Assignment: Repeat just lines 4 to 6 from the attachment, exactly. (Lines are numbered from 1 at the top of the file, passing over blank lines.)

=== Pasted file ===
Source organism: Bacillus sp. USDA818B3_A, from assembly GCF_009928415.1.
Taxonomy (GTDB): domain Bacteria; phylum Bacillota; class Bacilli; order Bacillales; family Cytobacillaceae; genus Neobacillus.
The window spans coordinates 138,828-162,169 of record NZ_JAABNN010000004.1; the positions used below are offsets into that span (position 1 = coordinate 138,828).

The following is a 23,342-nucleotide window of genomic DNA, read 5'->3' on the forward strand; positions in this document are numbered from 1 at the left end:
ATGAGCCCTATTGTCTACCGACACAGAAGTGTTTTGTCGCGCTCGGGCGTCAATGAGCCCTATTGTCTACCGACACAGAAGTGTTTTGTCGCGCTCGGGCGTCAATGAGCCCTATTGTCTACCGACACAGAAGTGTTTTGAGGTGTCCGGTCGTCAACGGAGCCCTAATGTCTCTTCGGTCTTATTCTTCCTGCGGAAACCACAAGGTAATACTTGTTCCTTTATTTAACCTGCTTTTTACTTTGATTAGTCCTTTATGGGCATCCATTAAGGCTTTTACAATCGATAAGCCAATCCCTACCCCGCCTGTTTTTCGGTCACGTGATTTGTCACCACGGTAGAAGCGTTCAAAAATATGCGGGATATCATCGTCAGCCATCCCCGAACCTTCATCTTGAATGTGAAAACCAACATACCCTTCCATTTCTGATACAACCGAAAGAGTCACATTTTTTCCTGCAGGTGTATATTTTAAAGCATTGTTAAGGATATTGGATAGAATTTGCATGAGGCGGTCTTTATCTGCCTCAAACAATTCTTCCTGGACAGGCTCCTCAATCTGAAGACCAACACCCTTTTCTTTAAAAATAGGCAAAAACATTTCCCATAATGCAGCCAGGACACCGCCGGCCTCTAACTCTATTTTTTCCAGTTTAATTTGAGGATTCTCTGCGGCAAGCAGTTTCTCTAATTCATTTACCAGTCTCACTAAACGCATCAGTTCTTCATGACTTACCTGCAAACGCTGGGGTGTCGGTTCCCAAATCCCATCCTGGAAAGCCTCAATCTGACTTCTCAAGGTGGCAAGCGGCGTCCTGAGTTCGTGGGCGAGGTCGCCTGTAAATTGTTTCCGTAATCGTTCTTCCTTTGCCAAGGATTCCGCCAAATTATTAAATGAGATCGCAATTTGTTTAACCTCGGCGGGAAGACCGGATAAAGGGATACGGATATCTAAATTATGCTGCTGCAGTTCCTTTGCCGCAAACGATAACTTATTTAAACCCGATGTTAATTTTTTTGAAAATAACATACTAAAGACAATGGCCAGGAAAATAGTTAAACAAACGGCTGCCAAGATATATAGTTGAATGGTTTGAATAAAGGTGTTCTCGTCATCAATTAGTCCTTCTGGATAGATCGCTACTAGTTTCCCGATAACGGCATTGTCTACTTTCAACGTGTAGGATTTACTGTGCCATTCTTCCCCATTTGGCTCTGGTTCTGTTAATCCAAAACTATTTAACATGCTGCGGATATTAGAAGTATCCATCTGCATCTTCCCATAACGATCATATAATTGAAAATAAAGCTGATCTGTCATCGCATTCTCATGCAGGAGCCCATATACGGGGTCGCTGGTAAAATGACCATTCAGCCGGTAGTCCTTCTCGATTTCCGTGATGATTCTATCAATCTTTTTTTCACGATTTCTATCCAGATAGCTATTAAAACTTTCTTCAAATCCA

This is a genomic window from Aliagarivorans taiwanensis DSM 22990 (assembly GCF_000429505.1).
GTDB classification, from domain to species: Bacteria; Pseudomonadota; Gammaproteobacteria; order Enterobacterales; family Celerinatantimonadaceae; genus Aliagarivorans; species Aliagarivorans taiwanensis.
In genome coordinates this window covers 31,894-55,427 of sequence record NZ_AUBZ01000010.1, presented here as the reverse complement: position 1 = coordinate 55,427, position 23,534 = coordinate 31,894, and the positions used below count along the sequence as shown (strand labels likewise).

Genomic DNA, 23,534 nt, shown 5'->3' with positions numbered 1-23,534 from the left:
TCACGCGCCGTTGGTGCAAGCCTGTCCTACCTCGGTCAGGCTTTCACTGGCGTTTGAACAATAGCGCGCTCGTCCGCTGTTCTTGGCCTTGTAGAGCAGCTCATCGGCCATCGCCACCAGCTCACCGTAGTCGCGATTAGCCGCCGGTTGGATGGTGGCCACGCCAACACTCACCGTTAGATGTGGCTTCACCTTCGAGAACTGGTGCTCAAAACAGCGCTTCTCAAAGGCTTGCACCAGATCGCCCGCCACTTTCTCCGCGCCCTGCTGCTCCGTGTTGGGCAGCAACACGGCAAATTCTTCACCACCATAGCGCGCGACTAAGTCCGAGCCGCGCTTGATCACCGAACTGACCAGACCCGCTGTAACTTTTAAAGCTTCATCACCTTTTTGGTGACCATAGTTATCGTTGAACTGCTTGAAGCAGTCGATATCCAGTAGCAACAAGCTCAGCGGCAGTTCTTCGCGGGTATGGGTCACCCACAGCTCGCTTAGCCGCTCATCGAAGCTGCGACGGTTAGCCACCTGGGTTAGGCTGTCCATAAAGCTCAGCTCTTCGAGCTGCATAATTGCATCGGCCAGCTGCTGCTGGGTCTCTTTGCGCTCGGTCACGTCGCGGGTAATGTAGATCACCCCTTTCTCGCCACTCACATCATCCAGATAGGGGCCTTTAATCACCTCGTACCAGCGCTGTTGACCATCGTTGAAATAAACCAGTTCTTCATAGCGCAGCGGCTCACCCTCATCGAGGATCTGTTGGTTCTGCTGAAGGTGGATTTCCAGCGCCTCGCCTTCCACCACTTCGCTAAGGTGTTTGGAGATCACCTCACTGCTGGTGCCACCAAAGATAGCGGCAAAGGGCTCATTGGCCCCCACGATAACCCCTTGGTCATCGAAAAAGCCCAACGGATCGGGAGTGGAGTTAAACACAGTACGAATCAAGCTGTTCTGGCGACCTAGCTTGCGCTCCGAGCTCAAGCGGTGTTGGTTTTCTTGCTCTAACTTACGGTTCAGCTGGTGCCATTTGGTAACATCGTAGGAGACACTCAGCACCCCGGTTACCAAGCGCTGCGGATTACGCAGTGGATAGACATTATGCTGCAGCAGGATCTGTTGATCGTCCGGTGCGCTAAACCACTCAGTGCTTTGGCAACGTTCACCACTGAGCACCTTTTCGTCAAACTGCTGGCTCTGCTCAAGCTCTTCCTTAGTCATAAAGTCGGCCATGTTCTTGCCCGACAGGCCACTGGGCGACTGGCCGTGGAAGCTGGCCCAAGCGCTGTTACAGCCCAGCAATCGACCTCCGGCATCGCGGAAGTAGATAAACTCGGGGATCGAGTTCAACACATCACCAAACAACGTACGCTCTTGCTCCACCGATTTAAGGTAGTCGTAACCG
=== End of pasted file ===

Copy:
The following is a 23,342-nucleotide window of genomic DNA, read 5'->3' on the forward strand; positions in this document are numbered from 1 at the left end:
ATGAGCCCTATTGTCTACCGACACAGAAGTGTTTTGTCGCGCTCGGGCGTCAATGAGCCCTATTGTCTACCGACACAGAAGTGTTTTGTCGCGCTCGGGCGTCAATGAGCCCTATTGTCTACCGACACAGAAGTGTTTTGAGGTGTCCGGTCGTCAACGGAGCCCTAATGTCTCTTCGGTCTTATTCTTCCTGCGGAAACCACAAGGTAATACTTGTTCCTTTATTTAACCTGCTTTTTACTTTGATTAGTCCTTTATGGGCATCCATTAAGGCTTTTACAATCGATAAGCCAATCCCTACCCCGCCTGTTTTTCGGTCACGTGATTTGTCACCACGGTAGAAGCGTTCAAAAATATGCGGGATATCATCGTCAGCCATCCCCGAACCTTCATCTTGAATGTGAAAACCAACATACCCTTCCATTTCTGATACAACCGAAAGAGTCACATTTTTTCCTGCAGGTGTATATTTTAAAGCATTGTTAAGGATATTGGATAGAATTTGCATGAGGCGGTCTTTATCTGCCTCAAACAATTCTTCCTGGACAGGCTCCTCAATCTGAAGACCAACACCCTTTTCTTTAAAAATAGGCAAAAACATTTCCCATAATGCAGCCAGGACACCGCCGGCCTCTAACTCTATTTTTTCCAGTTTAATTTGAGGATTCTCTGCGGCAAGCAGTTTCTCTAATTCATTTACCAGTCTCACTAAACGCATCAGTTCTTCATGACTTACCTGCAAACGCTGGGGTGTCGGTTCCCAAATCCCATCCTGGAAAGCCTCAATCTGACTTCTCAAGGTGGCAAGCGGCGTCCTGAGTTCGTGGGCGAGGTCGCCTGTAAATTGTTTCCGTAATCGTTCTTCCTTTGCCAAGGATTCCGCCAAATTATTAAATGAGATCGCAATTTGTTTAACCTCGGCGGGAAGACCGGATAAAGGGATACGGATATCTAAATTATGCTGCTGCAGTTCCTTTGCCGCAAACGATAACTTATTTAAACCCGATGTTAATTTTTTTGAAAATAACATACTAAAGACAATGGCCAGGAAAATAGTTAAACAAACGGCTGCCAAGATATATAGTTGAATGGTTTGAATAAAGGTGTTCTCGTCATCAATTAGTCCTTCTGGATAGATCGCTACTAGTTTCCCGATAACGGCATTGTCTACTTTCAACGTGTAGGATTTACTGTGCCATTCTTCCCCATTTGGCTCTGGTTCTGTTAATCCAAAACTATTTAACATGCTGCGGATATTAGAAGTATCCATCTGCATCTTCCCATAACGATCATATAATTGAAAATAAAGCTGATCTGTCATCGCATTCTCATGCAGGAGCCCATATACGGGGTCGCTGGTAAAATGACCATTCAGCCGGTAGTCCTTCTCGATTTCCGTGATGATTCTATCAATCTTTTTTTCACGATTTCTATCCAGATAGCTATTAAAACTTTCTTCAAATCCA

This is a genomic window from Aliagarivorans taiwanensis DSM 22990 (assembly GCF_000429505.1).